- Organizational QI Maturity (PDF: 198KB / 4 pages): This 50-question survey was developed to evaluate the Robert Wood Johnson Foundation Multi-State Learning Collaborative (MLC) [Attn: Non-MDH link]. In 2009, 2010, and 2011, the University of Southern Maine administered this survey to top officials in all sixteen participating states (including Minnesota). Since that time, the survey has been used repeatedly in Minnesota at the state and local levels. If you need assistance with administering this survey, please contact OPI staff.
- Organizational QI Maturity: Ten-Question Subset
(PDF: 139KB / 1 page): An alternative option is to complete the QI maturity index, which is a 10-item subset of the full QI Maturity Tool. This shorter list of questions was developed by the Minnesota’s Public Health Research to Action Network to represent the key domains of QI maturity. These questions have been incorporated into PPMRS as Local Public Health Act performance measures. CHBs will report on them annually beginning 2013. This will enable the SCHSAC Performance Improvement Steering Committee to monitor the QI maturity of Minnesota’s local public health system. The 10-question index could also be used to create a QI maturity score for an individual health department or CHB. If you need assistance with administering this survey, please contact OPI staff.
For more information on the QI Maturity Tool, visit:
- Assessing quality improvement in local health departments: results from the Multi-State Learning Collaborative (Journal of Public Health Management and Practice, June 2012)
- Measuring quality improvement in public health: the development and psychometric testing of a QI Maturity Tool (Evaluation and the Health Professions, Jan.-Feb. 2012)
To view issue briefs describing current organizational QI maturity in Minnesota’s state and local health departments, visit:
- Minnesota Public Health Research to Action Network: Publications
[Note: This link will open in a new window.]
This assessment can also be used as baseline data to measure the change in the culture of QI at the health department if tracked over time. It is recommended that the health department tracks progress on an annual basis.
The health department’s QI Plan should be relevant to the size, capacity, and readiness of the staff to take on the efforts outlined in the plan. In the previous step, information regarding current practices was gathered and culture of QI at the health department was assessed. Through this, areas of improvement were likely identified, but not all of them can be addressed at the same time. The following questions will use the information you gathered and looked at in the previous steps, and help focus the scope of the QI plan. Therefore, the next step is to prioritize focus areas for the 12-month period of implementation of the plan. (i.e. how many QI projects the health department will undertake, communication with staff and key stakeholders, training of staff and leadership, process for monitoring and evaluating progress towards goals, etc.)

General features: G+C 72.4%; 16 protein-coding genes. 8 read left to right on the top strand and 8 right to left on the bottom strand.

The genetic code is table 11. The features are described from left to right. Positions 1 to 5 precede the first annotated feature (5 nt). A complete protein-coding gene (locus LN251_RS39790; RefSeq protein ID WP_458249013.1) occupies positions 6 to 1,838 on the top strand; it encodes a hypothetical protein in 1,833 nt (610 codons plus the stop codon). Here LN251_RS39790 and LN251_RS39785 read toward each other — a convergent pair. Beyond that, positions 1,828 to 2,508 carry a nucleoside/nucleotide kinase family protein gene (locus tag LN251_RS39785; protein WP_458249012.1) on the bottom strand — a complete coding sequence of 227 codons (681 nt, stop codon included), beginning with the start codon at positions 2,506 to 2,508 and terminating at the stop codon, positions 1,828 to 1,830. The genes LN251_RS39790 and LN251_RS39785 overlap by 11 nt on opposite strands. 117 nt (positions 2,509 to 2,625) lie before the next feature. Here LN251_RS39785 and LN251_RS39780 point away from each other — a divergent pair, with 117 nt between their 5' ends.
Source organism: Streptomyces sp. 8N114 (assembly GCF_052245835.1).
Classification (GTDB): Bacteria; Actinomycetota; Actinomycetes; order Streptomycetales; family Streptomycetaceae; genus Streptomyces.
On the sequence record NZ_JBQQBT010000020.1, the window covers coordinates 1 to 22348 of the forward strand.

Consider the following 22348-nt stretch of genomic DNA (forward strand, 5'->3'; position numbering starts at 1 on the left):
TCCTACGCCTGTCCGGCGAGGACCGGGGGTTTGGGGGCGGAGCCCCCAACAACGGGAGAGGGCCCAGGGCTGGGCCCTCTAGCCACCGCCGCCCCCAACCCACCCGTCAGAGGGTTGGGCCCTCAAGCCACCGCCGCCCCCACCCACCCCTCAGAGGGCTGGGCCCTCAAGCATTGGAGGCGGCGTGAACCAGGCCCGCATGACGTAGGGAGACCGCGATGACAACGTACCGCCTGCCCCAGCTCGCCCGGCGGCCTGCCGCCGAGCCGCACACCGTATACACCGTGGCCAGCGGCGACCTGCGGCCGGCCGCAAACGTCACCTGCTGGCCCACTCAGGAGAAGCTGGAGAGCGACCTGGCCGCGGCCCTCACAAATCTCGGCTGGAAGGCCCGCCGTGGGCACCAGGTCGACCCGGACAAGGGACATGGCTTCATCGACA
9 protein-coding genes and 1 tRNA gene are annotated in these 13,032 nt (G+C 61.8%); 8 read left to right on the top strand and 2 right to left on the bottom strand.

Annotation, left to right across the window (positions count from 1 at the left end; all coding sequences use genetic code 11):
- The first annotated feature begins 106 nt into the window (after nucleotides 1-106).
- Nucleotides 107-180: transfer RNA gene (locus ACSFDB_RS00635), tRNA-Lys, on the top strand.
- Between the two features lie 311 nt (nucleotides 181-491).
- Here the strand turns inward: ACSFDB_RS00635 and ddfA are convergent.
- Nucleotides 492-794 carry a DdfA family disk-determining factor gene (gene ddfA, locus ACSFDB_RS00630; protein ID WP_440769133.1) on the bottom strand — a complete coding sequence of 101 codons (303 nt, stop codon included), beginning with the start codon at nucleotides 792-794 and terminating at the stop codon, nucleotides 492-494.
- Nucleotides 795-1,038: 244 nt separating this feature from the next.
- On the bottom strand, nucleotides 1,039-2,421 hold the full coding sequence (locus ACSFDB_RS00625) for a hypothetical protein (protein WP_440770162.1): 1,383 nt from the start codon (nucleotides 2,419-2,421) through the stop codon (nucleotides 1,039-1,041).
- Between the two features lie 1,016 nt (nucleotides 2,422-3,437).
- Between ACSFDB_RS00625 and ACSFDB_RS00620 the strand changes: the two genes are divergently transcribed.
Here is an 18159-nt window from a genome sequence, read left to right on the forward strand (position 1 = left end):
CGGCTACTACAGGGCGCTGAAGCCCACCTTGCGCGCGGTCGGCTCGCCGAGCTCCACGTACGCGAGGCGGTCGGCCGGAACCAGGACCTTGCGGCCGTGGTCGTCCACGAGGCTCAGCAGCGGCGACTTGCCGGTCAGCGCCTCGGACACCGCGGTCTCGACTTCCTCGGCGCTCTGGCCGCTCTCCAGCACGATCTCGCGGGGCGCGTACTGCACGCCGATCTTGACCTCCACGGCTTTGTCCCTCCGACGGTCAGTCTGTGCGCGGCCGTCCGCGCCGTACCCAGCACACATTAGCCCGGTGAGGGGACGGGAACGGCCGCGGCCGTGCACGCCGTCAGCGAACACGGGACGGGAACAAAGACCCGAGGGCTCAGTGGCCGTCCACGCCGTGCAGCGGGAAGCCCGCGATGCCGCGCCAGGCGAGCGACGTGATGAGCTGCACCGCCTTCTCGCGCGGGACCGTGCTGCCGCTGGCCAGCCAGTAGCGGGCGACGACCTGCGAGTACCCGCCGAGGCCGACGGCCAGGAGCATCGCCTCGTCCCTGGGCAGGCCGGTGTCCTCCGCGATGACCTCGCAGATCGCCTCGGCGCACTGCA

During the prioritization step, some key questions to ask include the following:
- What does your health department want to focus on and accomplish during the next 12 months?
- Considering our current capacity, what can we take on and accomplish in the next 12 months?
- What efforts, if addressed first, would help with the others?
- Looking at our QI culture assessment results, what questions/measures do we want to focus on improving first?
There are many prioritization tools available to help with this step. For examples of prioritization tools including those below, visit the MDH Quality Improvement Resource Toolbox.
- Tool: Interrelationship Digraph
Identifies and analyzes relationships among critical factors that impact an issue, so as to hone in on key drivers and outcomes.
- Technique: Nominal Group Technique (Multivoting)
A way of coming to a consensus based on the relative importance of issues or solutions.